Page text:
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Current Issue
September, 2019
Volume 45, Number 3
  
3 December 2013
Greg Kandra




Sister Bincy Joseph assists the girls with their homework. (photo: Sean Sprague)

In 2008, we profiled an orphanage in India offering refuge and hope:

Mother Mary Home for Girls lies in the remote and beautiful valley of Wayanad, nestled between hills covered in dense tropical vegetation. To Arya, Athira and the other girls, all of whom were born to poor, broken families, the orphanage must have first appeared as an oasis. Coconut and fruit trees abound. Milk cows and chickens wander the home’s four acres, donated by a local parish of the Syro-Malabar Catholic Church.

Mother Mary Home opened its doors on 30 May 2004, initially welcoming just seven girls, including Arya and Athira. It has since grown rapidly. Three Missionary Sisters of Mary Immaculate, a religious community of the Syro-Malabar Catholic Church, run the home. Founded in 1962 by Father C.J. Varkey to share “the redeeming love of Jesus irrespective of caste, race and religion,” the community includes more than 700 professed sisters in more than a 100 communities throughout India, Italy, Germany and the United States.

The sisters administer not only orphanages and schools, but run and staff health care facilities, homes for the elderly, a rehabilitation center for people with Hansen’s disease (leprosy) and function in a number of pastoral and social apostolates, including family counseling and prison ministry. …

In most cases, said assistant director Sister Jean Mary Koottuemkal, the girls are from the most dysfunctional of families, families with a history of domestic abuse, murders and suicides. She recalled one situation where two sisters saved their mother from being murdered by the father. Both parents are unstable and unable to rear their children. Some girls, she continued, cannot return to their village. In one such case, a girl was born out of wedlock. Another girl’s mother committed suicide. In India — especially its traditional south — many ostracize families with circumstances such as these.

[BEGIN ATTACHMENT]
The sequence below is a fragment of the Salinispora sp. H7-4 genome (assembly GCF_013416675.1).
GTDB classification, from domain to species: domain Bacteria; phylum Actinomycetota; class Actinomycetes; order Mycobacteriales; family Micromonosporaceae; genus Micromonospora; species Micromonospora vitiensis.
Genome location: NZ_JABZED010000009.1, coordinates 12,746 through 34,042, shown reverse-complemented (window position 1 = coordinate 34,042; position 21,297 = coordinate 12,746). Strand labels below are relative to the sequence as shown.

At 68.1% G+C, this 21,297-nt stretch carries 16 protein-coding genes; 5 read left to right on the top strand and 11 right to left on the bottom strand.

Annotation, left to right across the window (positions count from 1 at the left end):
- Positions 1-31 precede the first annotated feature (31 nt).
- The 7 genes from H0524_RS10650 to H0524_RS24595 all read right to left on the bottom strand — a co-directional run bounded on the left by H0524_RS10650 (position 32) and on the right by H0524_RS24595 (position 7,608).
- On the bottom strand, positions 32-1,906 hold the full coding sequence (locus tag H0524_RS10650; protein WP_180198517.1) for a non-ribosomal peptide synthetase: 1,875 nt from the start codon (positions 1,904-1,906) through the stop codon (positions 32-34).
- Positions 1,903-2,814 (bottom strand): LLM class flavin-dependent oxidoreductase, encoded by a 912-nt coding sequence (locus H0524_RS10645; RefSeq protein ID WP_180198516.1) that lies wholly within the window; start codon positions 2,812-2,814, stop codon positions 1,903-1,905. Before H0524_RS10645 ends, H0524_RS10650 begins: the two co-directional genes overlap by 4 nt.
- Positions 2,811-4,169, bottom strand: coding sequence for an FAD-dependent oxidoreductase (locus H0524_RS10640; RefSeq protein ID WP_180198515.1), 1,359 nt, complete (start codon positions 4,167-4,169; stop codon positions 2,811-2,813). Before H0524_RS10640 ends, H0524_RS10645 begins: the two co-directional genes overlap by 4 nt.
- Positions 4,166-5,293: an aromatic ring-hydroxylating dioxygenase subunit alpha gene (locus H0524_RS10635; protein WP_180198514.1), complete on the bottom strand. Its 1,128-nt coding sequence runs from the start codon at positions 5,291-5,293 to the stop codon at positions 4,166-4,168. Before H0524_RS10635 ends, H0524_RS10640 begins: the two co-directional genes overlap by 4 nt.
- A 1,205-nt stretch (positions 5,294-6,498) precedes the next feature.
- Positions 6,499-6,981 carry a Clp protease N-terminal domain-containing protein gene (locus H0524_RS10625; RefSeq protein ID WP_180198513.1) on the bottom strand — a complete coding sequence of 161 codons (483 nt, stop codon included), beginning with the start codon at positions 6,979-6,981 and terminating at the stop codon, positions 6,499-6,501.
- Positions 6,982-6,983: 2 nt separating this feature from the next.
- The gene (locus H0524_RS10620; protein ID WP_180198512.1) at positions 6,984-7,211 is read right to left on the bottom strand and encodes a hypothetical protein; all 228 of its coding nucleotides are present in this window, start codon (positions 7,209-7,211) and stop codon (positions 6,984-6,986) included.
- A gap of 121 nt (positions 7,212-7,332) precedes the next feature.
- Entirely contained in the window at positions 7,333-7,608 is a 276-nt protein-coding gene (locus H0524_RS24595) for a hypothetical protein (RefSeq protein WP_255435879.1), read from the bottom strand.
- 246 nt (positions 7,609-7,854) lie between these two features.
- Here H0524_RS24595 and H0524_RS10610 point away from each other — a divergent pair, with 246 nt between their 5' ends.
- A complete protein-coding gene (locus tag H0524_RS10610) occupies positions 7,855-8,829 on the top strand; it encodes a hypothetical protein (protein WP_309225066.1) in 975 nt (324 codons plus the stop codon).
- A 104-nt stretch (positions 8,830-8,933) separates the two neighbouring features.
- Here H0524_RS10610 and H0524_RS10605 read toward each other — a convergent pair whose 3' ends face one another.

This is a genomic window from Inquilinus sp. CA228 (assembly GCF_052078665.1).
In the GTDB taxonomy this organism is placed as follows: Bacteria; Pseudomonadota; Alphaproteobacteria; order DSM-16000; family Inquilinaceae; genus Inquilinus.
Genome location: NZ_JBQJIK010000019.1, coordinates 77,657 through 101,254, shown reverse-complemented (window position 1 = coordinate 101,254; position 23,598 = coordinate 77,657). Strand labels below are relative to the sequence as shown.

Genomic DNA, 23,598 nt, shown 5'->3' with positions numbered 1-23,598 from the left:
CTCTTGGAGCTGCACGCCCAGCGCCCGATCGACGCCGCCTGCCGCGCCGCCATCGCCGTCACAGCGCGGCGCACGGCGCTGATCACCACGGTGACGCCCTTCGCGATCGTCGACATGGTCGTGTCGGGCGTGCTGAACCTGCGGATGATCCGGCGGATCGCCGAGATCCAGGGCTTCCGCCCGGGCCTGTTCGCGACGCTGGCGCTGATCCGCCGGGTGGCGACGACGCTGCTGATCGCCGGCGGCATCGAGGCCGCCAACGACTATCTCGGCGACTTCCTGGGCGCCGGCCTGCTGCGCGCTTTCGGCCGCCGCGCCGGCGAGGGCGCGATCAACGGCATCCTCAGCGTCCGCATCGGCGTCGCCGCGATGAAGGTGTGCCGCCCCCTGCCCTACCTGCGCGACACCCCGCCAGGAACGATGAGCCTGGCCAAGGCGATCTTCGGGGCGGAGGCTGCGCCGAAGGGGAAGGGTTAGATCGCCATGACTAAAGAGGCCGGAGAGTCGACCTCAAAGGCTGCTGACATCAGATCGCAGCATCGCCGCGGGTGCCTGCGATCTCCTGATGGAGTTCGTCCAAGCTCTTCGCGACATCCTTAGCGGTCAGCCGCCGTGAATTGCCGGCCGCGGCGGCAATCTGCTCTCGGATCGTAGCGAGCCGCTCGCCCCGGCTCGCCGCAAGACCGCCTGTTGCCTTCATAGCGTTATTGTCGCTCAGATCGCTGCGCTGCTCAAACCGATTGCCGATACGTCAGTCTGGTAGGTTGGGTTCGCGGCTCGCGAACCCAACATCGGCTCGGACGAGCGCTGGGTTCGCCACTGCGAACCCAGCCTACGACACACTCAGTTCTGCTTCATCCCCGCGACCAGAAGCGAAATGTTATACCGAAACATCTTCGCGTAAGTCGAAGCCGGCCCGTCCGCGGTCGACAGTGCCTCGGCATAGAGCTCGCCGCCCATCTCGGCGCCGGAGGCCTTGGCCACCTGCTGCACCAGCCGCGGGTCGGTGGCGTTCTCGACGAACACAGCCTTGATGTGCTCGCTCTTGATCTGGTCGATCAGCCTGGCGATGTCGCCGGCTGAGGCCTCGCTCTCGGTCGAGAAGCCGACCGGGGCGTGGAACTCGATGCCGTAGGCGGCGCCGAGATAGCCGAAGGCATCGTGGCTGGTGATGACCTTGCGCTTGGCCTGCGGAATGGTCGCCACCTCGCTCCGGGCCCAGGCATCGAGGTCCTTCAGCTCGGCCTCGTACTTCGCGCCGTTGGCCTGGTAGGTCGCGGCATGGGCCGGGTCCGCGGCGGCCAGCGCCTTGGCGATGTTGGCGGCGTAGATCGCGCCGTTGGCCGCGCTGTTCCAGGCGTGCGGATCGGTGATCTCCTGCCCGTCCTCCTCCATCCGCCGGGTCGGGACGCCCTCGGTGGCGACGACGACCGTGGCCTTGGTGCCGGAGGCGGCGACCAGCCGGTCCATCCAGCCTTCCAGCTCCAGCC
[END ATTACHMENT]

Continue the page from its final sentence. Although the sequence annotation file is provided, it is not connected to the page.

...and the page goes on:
Sister Jean Mary emphasized that Kerala, while largely rural, is densely populated, as much as three times the rest of India. And up to a third of the state’s population live below the poverty level.

Most of the parents of the girls at Mother Mary Home work as day laborers at local quarries, brick factories or large rubber estates. Wages are abysmally low, the work, seasonal and hunger, common. Parents often find it necessary, Sister Jean Mary said, to send their children out to work to supplement their meager incomes. The parents of these girls are so socially and economically marginalized that they never bothered to obtain birth certificates for their children.

Read more on A Place to Call Home in the March 2008 issue of ONE.

And visit this page to learn how you can make a difference in the lives of India’s young people.



Tags: India Children Sisters Education Orphans/Orphanages